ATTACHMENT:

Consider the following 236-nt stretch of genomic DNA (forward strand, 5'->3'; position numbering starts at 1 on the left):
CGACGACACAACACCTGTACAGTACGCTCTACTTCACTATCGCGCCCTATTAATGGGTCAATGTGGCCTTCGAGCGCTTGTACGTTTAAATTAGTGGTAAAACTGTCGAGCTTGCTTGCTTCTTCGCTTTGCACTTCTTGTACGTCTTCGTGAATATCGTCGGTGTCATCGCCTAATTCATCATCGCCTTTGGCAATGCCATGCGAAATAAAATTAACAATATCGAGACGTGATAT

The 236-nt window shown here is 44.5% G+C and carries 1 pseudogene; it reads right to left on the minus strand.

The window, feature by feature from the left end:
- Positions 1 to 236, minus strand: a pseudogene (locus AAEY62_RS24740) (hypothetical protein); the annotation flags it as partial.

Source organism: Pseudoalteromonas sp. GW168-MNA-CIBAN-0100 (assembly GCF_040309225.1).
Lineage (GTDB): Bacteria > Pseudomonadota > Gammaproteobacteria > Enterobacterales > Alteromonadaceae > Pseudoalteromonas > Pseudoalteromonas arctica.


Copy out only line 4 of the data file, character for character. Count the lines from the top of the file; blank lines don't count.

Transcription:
The window, feature by feature from the left end: